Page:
Bain-backed SpringWorks is the better-known company of the two, and it’s gunning for a larger windfall of $115 million to add to $228 million from previous financings. In the process, the Stamford, CT-based team is also drawing the curtains on the partnerships it has in mind for the pair of assets it had initially licensed from Pfizer.

Mi­nor­i­ty racial groups con­tin­ue to be dis­mal­ly rep­re­sent­ed in can­cer tri­als — study

Data reveal that different racial and ethnic groups — by nature and/or nurture — can respond differently in terms of pharmacokinetics, efficacy, or safety to therapeutics, but this disparity is not necessarily accounted for in clinical trials. A fresh analysis of the last decade of US cancer drug approvals suggests the trend continues, cementing previous research that suggests oncology trials are woefully under-representative of the racial makeup of the real world.

Van­da shares slide af­ter FDA spurns their big end­point and re­jects a pitch on jet lag re­lief

Back in the spring of last year, Vanda Pharmaceuticals $VNDA served up a hot stew of mixed data for a slate of endpoints related to what they called clear evidence that their melatonin sleep drug Hetlioz (tasimelteon) could help millions of travelers suffering from jet lag.

Never mind that they couldn’t get a planned 90 people in the study, settling for 25 instead; Vanda CEO Mihael H. Polymeropoulos said they were building on a body of data to prove it would help jet-lagged patients looking for added sleep benefits. And that, they added, would be worth a major upgrade from the agency as they sought to tackle a big market.

Jim Mellon [via YouTube]

Health­i­er, longer lifes­pans will be a re­al­i­ty soon­er than you think, Ju­ve­nes­cence promis­es as it clos­es $100M round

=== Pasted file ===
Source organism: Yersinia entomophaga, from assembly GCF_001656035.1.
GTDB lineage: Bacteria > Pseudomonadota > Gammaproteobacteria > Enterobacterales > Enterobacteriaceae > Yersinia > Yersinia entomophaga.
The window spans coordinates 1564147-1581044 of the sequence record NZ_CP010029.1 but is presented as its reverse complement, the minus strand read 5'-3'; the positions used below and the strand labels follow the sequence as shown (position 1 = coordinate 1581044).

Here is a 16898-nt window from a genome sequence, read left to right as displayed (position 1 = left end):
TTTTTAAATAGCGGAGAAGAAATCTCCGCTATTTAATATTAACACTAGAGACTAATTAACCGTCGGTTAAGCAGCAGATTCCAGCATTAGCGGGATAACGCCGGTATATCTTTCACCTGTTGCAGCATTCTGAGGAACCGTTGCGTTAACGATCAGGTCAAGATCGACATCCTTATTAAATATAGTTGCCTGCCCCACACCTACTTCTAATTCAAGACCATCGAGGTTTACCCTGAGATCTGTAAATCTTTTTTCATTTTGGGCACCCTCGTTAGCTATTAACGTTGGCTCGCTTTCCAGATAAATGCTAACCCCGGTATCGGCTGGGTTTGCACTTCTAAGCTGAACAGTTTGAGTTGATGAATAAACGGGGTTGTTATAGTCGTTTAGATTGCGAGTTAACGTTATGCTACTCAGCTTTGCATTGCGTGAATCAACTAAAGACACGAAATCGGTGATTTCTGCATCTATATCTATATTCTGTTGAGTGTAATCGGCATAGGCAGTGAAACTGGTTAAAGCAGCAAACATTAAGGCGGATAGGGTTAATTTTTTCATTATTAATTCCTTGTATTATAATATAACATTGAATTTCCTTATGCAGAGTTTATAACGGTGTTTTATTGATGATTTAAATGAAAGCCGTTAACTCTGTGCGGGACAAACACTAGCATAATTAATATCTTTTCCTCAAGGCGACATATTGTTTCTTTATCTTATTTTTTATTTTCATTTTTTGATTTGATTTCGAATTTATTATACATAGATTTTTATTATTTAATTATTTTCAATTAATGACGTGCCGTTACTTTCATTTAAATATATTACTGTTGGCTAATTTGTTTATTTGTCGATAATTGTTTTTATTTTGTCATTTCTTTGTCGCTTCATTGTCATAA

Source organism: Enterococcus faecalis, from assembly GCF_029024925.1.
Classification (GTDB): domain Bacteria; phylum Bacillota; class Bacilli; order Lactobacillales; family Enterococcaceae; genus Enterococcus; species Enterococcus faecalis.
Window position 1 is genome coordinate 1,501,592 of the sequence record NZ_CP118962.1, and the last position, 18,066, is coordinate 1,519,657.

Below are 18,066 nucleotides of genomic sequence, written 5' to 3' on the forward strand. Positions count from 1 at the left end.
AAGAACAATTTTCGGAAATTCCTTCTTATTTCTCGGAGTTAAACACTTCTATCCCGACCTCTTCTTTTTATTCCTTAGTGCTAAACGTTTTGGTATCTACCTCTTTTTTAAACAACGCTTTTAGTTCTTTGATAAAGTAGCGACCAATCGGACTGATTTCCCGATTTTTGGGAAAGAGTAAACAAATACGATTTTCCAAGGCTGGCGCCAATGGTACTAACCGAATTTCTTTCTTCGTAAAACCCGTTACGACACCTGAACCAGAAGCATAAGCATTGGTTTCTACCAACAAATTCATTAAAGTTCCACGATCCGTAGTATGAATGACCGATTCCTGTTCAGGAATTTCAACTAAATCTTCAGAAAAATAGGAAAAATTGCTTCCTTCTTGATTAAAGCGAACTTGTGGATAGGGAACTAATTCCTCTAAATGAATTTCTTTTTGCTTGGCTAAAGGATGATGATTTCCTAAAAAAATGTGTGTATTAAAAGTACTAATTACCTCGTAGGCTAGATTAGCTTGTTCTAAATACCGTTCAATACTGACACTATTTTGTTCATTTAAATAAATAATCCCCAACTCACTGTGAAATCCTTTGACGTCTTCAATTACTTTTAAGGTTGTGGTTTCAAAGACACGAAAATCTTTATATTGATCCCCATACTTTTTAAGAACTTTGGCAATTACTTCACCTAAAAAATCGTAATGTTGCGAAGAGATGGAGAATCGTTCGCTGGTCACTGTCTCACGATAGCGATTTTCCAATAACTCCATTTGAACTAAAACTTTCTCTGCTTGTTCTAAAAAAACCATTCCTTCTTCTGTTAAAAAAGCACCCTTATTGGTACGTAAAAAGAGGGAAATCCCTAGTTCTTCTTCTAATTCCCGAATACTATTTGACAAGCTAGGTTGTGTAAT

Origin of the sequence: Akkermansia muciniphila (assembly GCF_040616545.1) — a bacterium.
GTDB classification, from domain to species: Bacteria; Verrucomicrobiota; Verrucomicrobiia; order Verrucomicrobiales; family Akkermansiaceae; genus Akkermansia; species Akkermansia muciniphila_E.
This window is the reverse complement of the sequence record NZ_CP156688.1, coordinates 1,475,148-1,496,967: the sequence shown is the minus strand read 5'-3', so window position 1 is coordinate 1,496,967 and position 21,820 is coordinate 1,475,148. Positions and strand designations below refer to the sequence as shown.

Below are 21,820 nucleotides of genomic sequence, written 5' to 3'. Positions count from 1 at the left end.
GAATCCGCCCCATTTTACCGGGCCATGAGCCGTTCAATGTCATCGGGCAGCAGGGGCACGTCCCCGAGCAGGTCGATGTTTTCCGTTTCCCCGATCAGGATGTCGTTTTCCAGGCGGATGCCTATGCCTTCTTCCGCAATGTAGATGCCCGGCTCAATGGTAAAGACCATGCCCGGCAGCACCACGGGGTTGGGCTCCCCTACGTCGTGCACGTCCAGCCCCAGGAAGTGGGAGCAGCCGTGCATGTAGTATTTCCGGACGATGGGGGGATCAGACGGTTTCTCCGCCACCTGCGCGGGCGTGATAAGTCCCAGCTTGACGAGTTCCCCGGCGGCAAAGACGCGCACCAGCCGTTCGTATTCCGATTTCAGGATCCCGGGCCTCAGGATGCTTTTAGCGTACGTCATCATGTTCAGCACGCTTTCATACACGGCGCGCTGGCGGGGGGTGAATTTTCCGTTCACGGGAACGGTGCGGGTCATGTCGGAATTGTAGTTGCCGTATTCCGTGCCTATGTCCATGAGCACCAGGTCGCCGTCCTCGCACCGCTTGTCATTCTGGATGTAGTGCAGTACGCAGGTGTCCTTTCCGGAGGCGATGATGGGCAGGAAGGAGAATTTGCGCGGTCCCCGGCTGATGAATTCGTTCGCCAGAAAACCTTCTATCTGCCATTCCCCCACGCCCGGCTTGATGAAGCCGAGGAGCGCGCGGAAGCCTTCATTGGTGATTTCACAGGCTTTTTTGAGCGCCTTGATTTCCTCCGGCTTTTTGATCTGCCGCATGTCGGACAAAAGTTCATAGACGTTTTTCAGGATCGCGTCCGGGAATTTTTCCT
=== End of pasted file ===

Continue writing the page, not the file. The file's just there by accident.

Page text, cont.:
Earlier this year, an executive from Juvenescence-backed AgeX predicted the field of longevity will eventually “dwarf the dotcom boom.” Greg Bailey, the UK-based anti-aging biotech’s CEO, certainly hopes so.

On Monday, Juvenescence completed its $100 million Series B round of financing. The company is backed by British billionaire Jim Mellon — who wrote his 400-page guide to investing in the field of longevity shortly after launching the company in 2017. Bailey, who served as a board director for seven years at Medivation before Pfizer swallowed the biotech for $14 billion, is joined by Declan Doogan, an industry veteran with stints at Pfizer $PFE and Amarin $AMRN.

UP­DAT­ED: AveX­is sci­en­tif­ic founder was axed — and No­var­tis names a new CSO in wake of an ethics scan­dal

Now at the center of a storm of controversy over its decision to keep its knowledge of manipulated data hidden from regulators during an FDA review, Novartis CEO Vas Narasimhan has found a longtime veteran in the ranks to head the scientific work underway at AveXis, where the incident occurred. And the scientific founder has hit the exit.

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Ab­b­Vie gets its FDA OK for JAK in­hibitor upadac­i­tinib, but don’t look for this one to hit ex­ecs’ lofty ex­pec­ta­tions

Another big drug approval came through on Friday afternoon as the FDA OK’d AbbVie’s upadacitinib — an oral JAK1 inhibitor that is hitting the rheumatoid arthritis market with a black box warning of serious malignancies, infections and thrombosis reflecting fears associated with the class.

It will be sold as Rinvoq — at a wholesale price of $59,000 a year — and will likely soon face competition from a drug that AbbVie once controlled, and spurned. Reuters reports that a 4-week supply of Humira, by comparison, is $5,174, adding up to about $67,000 a year.

John Hood [file photo]

UP­DAT­ED: Cel­gene and the sci­en­tist who cham­pi­oned fe­dra­tinib's rise from Sanofi's R&D grave­yard win FDA OK

Six years after Sanofi gave it up for dead, the FDA has approved the myelofibrosis drug fedratinib, now owned by Celgene.

The drug will be sold as Inrebic, and will soon land in the portfolio at Bristol-Myers Squibb, which is finalizing a deal to acquire Celgene.